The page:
SWITZERLAND - A bitter conflict of interest debate has broken out in the Swiss market with some investment consultants standing accused of accepting payments to put asset managers on long lists and in some cases, even shortlists.
Industry sources in Switzerland are claiming that some consultants demand CHF10,000-30,000 (e6,500-19,500) to place asset managers on long lists, while rates for specialist studies for managers, such as “how to improve your product offering”, are as high as CHF100,000.
One source, speaking on the condition of anonymity, said: “Some of these consultants are considered to be the door openers in Switzerland for foreign asset managers. To get on to their long list, they charge around CHF10,000. They also provide studies to asset managers for around CHF100,000 with the implicit understanding that an asset manager will get a place on the long list.
Asset managers hope that they will stay on the radar screen of consultants if they buy these kinds of studies. But the biggest problem is that the investors don’t know any of this – nobody’s declaring who is doing what for whom.”
Another source noted: “We do see some cases where a particular consultant has been working for a particular bank on some project and a few months later that bank is on the shortlist. These are some relationships that are very, very questionable.”
PPCmetrics, one of the biggest consultants in Switzerland, said: “Basically, there is always a potential conflict of interest when a consultant works for many banks, other financial institutions, asset managers and institutional investors. We are aware of this fact and have taken measures to ensure that all our clients get neutral, unbiased and objective advice from us.”
Franz Schumacher, a partner at the firm, added: “When we accept mandates there is never a correlation between services provided and long or short listing. And to put it clearly, we would never tolerate such connections between the two – implicitly or explicitly. We would rather refuse a mandate.”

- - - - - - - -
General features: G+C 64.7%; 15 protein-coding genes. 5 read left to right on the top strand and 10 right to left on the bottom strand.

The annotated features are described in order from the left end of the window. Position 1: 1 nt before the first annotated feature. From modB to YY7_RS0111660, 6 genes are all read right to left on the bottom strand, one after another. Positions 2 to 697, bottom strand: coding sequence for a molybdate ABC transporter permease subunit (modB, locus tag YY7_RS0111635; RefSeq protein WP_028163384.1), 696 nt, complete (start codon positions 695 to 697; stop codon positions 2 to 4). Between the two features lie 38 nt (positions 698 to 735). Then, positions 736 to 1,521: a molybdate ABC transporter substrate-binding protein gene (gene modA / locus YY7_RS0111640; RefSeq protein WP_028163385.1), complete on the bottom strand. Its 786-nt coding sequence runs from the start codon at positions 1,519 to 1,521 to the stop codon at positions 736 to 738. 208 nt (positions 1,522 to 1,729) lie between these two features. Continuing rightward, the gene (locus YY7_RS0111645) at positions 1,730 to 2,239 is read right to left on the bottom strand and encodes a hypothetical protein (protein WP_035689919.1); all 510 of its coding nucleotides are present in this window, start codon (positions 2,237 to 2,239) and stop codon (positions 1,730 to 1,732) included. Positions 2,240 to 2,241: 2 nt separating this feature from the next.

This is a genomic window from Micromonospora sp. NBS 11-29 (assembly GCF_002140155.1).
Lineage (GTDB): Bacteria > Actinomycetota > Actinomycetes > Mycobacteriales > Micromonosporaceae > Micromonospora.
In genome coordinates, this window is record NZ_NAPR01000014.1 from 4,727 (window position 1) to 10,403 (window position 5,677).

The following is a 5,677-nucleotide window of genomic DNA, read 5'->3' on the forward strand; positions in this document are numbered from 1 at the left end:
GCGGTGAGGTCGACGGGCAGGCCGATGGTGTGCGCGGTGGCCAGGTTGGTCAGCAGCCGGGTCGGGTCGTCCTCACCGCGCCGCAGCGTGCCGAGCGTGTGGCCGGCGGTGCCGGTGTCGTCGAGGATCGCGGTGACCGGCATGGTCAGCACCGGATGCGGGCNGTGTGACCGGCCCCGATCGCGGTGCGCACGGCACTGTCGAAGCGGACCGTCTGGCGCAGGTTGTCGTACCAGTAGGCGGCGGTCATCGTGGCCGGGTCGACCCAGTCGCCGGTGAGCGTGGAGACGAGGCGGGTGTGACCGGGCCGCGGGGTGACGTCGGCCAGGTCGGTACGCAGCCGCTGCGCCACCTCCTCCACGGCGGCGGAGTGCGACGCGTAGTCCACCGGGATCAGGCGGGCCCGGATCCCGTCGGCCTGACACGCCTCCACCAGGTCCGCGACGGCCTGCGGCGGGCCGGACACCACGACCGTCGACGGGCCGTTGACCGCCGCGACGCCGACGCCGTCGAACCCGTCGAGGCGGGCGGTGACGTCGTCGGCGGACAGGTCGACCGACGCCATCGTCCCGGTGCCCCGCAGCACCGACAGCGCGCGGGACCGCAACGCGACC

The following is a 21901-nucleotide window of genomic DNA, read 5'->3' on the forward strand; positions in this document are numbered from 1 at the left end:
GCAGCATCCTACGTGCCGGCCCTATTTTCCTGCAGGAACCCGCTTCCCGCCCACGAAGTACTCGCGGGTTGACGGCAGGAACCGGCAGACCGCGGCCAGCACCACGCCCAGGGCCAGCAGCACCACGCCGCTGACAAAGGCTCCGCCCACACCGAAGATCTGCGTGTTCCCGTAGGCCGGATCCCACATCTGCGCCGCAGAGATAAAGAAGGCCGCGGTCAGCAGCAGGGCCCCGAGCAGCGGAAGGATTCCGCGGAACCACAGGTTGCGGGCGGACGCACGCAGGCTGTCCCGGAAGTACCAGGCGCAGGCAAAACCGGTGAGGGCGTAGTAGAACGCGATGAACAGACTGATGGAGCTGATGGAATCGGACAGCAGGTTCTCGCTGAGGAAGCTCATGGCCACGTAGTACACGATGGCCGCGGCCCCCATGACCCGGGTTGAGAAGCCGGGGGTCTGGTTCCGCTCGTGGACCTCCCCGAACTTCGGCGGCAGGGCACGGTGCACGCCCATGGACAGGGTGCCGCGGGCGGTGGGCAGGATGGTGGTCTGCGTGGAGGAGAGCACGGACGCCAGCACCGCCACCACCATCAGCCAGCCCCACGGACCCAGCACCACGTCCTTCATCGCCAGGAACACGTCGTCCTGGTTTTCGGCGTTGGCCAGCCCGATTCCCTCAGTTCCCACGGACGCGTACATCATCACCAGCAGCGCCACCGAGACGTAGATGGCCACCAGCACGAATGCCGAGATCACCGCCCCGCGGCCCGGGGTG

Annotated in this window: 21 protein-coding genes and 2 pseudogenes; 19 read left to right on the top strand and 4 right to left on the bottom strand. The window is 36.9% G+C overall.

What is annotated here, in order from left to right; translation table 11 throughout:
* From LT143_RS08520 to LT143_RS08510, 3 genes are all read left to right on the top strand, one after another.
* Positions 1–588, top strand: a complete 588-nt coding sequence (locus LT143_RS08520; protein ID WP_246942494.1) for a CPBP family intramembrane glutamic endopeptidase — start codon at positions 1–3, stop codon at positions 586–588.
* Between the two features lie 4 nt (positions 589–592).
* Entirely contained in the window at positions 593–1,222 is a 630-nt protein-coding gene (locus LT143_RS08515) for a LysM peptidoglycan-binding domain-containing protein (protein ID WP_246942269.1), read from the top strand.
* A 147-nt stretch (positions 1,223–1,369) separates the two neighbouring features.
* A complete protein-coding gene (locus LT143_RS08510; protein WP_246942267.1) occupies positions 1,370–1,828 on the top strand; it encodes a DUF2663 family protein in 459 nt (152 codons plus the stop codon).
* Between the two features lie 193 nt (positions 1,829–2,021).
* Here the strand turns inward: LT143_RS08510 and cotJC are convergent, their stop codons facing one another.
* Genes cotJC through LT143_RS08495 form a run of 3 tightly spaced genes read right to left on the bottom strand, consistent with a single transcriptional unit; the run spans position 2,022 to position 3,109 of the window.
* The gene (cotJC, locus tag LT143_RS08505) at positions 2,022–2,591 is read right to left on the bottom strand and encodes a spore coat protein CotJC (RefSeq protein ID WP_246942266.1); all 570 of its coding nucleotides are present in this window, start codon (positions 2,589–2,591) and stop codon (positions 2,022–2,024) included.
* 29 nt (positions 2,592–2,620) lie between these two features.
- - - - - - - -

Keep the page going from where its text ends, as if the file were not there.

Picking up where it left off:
Michael Brandenberger, COO at Swiss consultant Complementa, said that it does not accept payments to place managers on long lists or short lists and denied any potential conflict in banks and other asset managers sponsoring its annual pension fund survey.
Meanwhile, Ecofin, which provides an electronically run database for asset managers, charges managers on a yearly basis to get onto the database.
Martin Janssen, managing director at Ecofin, said: “Managers have to pay around CHF1,000 as yearly fees for remaining on the database. But this is hardly a secret; we state this publicly on our website. We generate an income of around CHF230,000 from all the managers and we use the money to run the database.”
Global investment consultants, Watson Wyatt and Mercer InvestmentConsulting in Switzerland, also deny accepting payments from managersto place them on long lists or shortlists.
Beat Zaugg, investment practice leader at Watson Wyatt in Zurich, said: “All our manager research meetings for inclusion in the database or recommendations for shortlists are absolutely free. Even if managers have in the past paid to belong to Global Asset Study, that has never had any influence on manager selection.
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